Prior to listening to Dr. Perry’s speech, I honestly thought the answer to this question was that politics has been failing social workers, but Dr. Perry calls us out on how we can do more and should be doing a lot more. As social workers, we are interested in making a change, but it is how we go about it that is coming into question. What the above speech and article do (excellently) is get us to think about where and how we want to be involved. Social Workers need to be involved more in politics.

Where I struggle with politics is the much talked about notion of “Policy to Practice”. As people in the helping profession, we all have a notion of what helping others entails. We have the power to help heal individuals, families, schools, and communities yet our voice is not always heard by policy makers. Similar to Dr. Perry, I wondered why our expertise and knowledge continues to not inform policy. What gets in the way?

Social work is becoming more and more about the bottom line. We get messages to use programs that are “evidence based”, “increase productivity”, and “reduce cost”. Interventions that accomplishes all three of these things may get the funding or not. However, despite meeting this criterion, these programs don’t always appear to “make the cut.”  Here are some examples to illustrate this further.

First, lumping together both foster care and juvenile justice together to discuss prevention programs and increasing outcomes. There appears to be a lot of concern about the money we are spending on foster care, out of home placement, and juvenile justice centers. As someone who coordinates care with young people who are at risk for out of home placement, there is a lack of intensive preventive services. There are huge waiting lists for the small amount of slots available. We know prevention services work, however my observation is that these programs are actually getting cut. Are politicians aware of this?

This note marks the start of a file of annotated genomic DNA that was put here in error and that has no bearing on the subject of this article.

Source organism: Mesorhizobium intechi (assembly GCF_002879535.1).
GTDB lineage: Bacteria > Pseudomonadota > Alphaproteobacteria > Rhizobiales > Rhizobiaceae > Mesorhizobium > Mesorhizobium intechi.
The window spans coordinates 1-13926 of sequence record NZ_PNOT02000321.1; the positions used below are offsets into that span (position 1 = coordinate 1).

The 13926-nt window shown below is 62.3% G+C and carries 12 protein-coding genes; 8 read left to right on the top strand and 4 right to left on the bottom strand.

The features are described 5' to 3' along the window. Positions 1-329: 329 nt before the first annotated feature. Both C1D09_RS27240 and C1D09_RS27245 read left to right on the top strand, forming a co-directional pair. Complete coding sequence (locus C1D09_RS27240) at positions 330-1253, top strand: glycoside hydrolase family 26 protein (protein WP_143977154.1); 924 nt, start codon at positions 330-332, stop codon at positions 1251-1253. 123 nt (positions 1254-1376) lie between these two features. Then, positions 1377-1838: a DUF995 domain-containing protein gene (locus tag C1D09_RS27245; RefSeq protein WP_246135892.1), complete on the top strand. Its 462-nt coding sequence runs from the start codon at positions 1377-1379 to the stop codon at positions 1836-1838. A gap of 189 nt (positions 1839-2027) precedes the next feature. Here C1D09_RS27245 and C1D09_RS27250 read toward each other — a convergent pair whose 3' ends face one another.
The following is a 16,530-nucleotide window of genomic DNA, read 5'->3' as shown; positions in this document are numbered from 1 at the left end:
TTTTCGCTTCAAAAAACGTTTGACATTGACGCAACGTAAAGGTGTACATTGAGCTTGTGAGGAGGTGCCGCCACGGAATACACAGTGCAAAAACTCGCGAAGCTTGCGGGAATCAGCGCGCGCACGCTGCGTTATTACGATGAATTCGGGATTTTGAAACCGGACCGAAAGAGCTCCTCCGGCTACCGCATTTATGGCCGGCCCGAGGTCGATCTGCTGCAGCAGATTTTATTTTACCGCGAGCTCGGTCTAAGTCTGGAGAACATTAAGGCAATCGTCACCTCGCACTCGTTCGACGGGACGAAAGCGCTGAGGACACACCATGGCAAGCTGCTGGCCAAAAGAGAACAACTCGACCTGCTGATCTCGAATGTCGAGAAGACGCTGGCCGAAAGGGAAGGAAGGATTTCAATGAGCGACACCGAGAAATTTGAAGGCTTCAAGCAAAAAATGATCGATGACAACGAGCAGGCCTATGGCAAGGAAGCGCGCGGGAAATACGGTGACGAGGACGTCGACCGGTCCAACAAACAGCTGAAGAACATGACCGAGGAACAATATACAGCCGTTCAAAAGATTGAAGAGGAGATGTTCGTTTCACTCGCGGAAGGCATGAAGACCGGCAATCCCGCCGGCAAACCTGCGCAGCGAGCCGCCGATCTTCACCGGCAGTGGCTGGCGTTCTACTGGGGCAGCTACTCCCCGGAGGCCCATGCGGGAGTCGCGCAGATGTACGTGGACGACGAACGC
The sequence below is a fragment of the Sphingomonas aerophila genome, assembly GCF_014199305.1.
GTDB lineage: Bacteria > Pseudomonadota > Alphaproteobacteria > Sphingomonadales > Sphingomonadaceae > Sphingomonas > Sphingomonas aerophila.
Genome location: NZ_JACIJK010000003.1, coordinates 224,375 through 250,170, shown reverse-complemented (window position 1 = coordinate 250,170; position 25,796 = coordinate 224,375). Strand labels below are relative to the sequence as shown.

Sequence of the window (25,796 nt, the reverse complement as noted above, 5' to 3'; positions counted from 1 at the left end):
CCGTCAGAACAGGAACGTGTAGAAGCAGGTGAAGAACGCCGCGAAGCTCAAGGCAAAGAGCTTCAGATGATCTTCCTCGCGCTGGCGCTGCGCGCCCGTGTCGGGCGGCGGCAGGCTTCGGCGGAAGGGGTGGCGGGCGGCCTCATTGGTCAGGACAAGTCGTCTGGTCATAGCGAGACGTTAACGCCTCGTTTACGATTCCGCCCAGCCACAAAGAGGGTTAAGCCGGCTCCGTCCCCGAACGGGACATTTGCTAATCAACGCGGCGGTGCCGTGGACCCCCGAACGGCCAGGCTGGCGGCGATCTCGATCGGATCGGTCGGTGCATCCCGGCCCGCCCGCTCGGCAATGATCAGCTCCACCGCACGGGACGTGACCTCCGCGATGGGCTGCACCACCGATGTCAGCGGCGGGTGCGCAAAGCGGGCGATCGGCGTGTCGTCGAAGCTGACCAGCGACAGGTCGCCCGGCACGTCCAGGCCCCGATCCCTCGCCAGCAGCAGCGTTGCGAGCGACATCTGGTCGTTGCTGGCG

Another example of failed policies and lack of evidence based interventions being funded can be seen in how homelessness is being addressed. According to a press release by The U.S. Housing and Urban development in 2010,

“When an individual or a family becomes homeless for the first time, the cost of providing them housing and services can vary widely, from $581 a month for an individual’s stay in an emergency shelter in Des Moines, Iowa to as much as $3,530 for a family’s monthly stay in emergency shelter in Washington, D.C. The U.S. Department of Housing and Urban Development today released three studies on the cost of ‘first-time’ homelessness; life after transitional housing for homeless families; and strategies for improving access to mainstream benefits programs”

Services to prevent homelessness seem few and far between. For a homeless family, $3,000 per month can go a long way to finding someone permanent, stable housing. Social Workers are on the frontline, and we see what works as well as what our clients need. We apparently need to demonstrate to policy makers that what we do has “return on investment.”  Investing $3,000 a month to teach families to be more self-sufficient, knock down barriers to unemployment, and access to substance abuse and/or mental health treatment will save more money so individuals and families don’t need to become homeless in order to get services.

Are we ensuring policy makers know that we are fighting for the poor, marginalized, and oppressed on a daily basis to help improve their quality of life and to reduce dependency on government services? This is the challenge that we need to take head on, and Dr. Perry reminds us of how powerful social workers can be at the policy making level. To truly serve our clients, we have to address and engage on a policy level because helping one client at a time is only temporary fix which may be impeded further without proper funding.